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07/13/87 Reliance Insurance Company v. Nick J. Giannini

July 13, 1987





511 N.E.2d 755, 158 Ill. App. 3d 657, 110 Ill. Dec. 578 1987.IL.982

Appeal from the Circuit Court of Cook County; the Hon. Thomas J. O'Brien, Judge, presiding.


PRESIDING JUSTICE QUINLAN delivered the opinion of the court. BUCKLEY and O'CONNOR, JJ., concur.


This is a declaratory judgment action in which Reliance Insurance Co. (Reliance) appeals from the decision of the circuit court of Cook County granting summary judgment to intervenors-appellees Higgins Asphalt Co., Inc. (Higgins), and Wight Consulting Engineers, Inc., and George Wight (collectively Wight). The intervenors claimed that Reliance was obligated to provide coverage concerning their underlying claim for contribution against Reliance's insured, Nick J. Giannini (Giannini), and on Higgins' claim against Giannini for its breach of contract to procure insurance. Reliance now has filed this interlocutory appeal pursuant to Supreme Court Rule 308 (87 Ill. 2d R. 308) and seeks to vacate the orders of summary judgment that found it did owe coverage and that Reliance had a duty to defend Giannini in the underlying third-party actions. Giannini is not a party before the court in this appeal.

Higgins was the general contractor and Wight was the structural engineer at a construction site in Lake Zurich, Illinois. In October of 1979, Higgins entered into an oral agreement with Reliance's insured, Giannini, to perform certain sewer excavation work at the Lake Zurich site. On February 28, 1980, one of the sewer trenches collapsed, killing two of Giannini's employees and injuring a third. Giannini was out of State at the time of the accident but testified at his deposition, parts of which were submitted in support of the motion for summary judgment, that he flew back the next day and executed the written contract herein with Higgins. However, the written contract was dated February 26, 1980.

At the time of the accident Giannini was covered against workers' compensation claims by a Liberty Mutual Insurance policy which insured individual claims up to $100,000. The company also had coverage through Reliance on a comprehensive general liability policy with claim limits of $500,000. However, the subcontract with Higgins required Giannini to provide certificates that it was covered in the amount of $500,000 for workers' compensation claims and $1 million for comprehensive general liability claims. In addition, under the contract the comprehensive general liability policy was required to have a hold harmless agreement on behalf of the contractor Higgins. The subcontractor Giannini was required to hold Higgins harmless under the following provision:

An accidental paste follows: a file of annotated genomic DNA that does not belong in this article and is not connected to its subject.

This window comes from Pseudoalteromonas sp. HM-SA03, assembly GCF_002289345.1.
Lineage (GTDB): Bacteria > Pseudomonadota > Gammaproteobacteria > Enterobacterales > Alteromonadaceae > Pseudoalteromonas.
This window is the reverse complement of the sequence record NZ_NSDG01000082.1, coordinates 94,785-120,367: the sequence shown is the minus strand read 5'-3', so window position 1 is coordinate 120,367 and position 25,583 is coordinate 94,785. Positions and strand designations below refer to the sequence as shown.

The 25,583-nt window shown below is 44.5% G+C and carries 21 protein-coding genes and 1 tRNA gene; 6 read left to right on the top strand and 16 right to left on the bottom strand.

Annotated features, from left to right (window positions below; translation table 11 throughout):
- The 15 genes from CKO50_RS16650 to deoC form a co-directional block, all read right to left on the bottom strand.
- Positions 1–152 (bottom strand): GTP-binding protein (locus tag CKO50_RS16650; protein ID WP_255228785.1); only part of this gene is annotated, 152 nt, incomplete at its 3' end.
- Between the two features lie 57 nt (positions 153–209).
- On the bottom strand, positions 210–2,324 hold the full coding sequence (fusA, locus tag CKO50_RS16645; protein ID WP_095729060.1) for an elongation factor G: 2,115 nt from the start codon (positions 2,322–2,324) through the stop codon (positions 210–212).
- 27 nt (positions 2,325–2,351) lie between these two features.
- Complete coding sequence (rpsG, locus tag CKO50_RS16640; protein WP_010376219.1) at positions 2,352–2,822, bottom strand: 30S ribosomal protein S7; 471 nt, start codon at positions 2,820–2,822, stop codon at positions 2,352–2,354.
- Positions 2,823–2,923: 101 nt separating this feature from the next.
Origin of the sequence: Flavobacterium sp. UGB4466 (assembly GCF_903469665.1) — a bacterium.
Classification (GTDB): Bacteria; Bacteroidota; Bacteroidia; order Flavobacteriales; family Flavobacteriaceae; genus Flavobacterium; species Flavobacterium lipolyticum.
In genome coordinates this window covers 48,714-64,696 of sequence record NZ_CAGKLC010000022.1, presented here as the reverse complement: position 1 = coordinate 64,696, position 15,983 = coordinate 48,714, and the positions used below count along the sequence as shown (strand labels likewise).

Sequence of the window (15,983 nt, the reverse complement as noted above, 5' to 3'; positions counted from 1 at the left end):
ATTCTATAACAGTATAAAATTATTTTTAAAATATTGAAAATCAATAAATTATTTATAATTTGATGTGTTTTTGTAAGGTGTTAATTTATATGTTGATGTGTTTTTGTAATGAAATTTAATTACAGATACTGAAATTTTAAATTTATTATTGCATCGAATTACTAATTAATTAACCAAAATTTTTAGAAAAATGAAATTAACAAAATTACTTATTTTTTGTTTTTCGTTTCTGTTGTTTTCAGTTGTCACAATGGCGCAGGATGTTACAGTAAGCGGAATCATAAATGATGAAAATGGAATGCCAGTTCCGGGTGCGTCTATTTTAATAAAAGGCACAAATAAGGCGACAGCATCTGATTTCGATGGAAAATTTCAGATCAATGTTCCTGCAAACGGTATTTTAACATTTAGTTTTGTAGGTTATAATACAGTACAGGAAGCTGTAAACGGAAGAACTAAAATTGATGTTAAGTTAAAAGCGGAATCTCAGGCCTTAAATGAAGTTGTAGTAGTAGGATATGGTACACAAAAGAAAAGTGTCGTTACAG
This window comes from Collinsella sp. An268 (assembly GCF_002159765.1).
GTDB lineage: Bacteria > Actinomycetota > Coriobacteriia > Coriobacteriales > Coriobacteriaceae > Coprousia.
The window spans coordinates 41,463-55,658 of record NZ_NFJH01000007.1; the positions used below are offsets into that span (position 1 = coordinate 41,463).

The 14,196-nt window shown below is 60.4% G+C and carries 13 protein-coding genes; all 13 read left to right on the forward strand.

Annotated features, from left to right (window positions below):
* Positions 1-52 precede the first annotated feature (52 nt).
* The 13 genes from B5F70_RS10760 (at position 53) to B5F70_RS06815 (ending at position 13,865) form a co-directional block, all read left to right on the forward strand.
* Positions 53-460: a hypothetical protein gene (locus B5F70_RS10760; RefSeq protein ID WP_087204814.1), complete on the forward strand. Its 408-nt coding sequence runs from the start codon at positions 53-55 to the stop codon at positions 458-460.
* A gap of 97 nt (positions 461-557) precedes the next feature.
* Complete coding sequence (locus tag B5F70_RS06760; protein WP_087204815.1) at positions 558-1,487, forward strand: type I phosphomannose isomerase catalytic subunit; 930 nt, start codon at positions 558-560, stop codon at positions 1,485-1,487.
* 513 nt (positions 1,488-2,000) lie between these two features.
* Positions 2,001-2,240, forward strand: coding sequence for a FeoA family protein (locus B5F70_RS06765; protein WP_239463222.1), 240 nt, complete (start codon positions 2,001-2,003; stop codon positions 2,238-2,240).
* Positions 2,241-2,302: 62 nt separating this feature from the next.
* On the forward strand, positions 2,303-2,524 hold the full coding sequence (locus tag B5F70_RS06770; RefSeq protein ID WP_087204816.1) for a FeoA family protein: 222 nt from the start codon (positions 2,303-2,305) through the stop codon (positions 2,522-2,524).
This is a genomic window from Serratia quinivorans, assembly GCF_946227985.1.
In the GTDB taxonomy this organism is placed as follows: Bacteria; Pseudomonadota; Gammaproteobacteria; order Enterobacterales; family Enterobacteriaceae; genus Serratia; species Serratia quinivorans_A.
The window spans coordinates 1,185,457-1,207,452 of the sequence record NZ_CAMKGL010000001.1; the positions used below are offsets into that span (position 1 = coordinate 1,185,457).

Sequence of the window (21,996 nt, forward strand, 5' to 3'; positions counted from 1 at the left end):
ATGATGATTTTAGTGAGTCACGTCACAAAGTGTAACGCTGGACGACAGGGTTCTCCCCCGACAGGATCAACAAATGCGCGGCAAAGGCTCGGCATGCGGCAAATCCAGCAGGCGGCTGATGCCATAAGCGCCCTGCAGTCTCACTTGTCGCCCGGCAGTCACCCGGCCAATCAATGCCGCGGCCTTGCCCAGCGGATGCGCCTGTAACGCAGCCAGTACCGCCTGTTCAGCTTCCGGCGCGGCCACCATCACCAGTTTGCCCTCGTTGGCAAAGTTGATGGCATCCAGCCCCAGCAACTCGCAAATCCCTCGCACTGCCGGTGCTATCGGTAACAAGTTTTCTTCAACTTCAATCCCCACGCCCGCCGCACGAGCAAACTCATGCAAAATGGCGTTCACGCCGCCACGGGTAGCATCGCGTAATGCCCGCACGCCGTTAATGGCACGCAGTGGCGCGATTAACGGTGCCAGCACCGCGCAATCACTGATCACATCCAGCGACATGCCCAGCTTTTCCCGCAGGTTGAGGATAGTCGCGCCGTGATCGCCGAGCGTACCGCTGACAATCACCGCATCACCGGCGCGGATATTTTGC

"The Subcontractor shall save and hold harmless, the Contractor from and against all liability, claims and demands of whatsoever kind or nature arising out of or connected with the performance of work by the Subcontractor, or in behalf of the Contractor, whether such injury, death, loss or damage shall have been occasioned by negligence of the Subcontractor, or a subcontractor of the Subcontractor of the Contractor, or their employees; or otherwise. The Subcontractor will defend at his own expense any actions based thereon and shall pay all charges and all costs and other expenses arising therefrom."

A separate lawsuit is presently pending between Higgins and Giannini to determine the obligation of the parties under the alleged terms and conditions of the subcontract agreement.

The injured employee and the administrators of the estates of the deceased employees previously filed a suit against Higgins and Wight on the basis of negligence and Structural Work Act violations. Higgins filed a third-party suit against Giannini on theories of contribution, breach of contract to procure insurance, written indemnity, and implied indemnity. The trial court dismissed the indemnity counts. Wight then filed a third-party claim against Giannini seeking contribution. Giannini tendered its defense to Reliance, which filed this declaratory judgment action against Giannini alleging that no coverage existed and that it had no duty to defend in the third-party action because of the policy exclusions therein.